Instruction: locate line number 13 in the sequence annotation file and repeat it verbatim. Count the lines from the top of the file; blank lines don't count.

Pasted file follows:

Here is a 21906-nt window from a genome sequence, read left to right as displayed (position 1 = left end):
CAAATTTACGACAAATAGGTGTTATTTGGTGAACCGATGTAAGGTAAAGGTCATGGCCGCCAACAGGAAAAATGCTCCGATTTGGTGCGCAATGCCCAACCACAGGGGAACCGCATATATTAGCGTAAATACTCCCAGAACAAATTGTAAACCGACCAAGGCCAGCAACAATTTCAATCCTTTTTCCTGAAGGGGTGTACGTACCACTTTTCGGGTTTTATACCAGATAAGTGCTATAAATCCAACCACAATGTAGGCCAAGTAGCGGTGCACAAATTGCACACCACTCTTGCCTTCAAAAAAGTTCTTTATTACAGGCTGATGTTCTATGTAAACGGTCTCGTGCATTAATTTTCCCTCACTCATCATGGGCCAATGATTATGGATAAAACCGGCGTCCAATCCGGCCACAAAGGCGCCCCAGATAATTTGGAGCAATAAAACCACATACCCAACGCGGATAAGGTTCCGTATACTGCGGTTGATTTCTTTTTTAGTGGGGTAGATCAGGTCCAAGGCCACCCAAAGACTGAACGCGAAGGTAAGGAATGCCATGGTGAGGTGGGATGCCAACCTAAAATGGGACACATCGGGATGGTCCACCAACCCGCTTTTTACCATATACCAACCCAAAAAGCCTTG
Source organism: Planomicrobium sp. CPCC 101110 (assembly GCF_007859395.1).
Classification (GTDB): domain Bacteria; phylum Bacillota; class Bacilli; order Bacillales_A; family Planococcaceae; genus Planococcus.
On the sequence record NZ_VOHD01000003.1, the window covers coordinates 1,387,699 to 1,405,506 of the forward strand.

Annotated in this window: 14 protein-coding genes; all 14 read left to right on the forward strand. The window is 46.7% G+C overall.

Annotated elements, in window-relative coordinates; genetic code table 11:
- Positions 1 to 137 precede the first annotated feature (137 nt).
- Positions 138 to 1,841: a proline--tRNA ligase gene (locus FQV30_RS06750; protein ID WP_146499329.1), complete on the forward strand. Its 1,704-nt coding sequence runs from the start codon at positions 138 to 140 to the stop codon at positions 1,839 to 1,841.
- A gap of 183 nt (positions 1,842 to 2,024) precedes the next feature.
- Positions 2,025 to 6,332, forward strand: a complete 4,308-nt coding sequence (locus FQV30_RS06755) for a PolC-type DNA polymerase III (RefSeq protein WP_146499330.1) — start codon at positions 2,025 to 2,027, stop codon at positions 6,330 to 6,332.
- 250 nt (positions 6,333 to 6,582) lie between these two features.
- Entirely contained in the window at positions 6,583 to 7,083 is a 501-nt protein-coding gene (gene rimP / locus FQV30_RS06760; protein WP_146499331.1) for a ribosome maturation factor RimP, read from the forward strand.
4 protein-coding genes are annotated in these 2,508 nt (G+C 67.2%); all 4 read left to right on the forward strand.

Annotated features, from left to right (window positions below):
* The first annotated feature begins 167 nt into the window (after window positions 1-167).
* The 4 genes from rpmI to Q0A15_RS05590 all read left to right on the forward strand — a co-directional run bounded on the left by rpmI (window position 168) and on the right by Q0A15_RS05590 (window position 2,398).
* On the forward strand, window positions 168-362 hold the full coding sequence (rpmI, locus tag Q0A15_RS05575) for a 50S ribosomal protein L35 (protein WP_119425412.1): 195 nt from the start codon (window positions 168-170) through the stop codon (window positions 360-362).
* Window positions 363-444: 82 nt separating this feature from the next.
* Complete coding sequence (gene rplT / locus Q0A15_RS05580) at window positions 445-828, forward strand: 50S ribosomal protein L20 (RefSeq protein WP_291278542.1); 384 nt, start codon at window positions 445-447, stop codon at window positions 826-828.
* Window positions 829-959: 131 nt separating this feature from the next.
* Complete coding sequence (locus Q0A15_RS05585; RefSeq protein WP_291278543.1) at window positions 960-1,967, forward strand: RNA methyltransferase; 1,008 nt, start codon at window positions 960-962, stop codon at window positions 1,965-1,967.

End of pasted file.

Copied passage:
- Entirely contained in the window at positions 6,583 to 7,083 is a 501-nt protein-coding gene (gene rimP / locus FQV30_RS06760; protein WP_146499331.1) for a ribosome maturation factor RimP, read from the forward strand.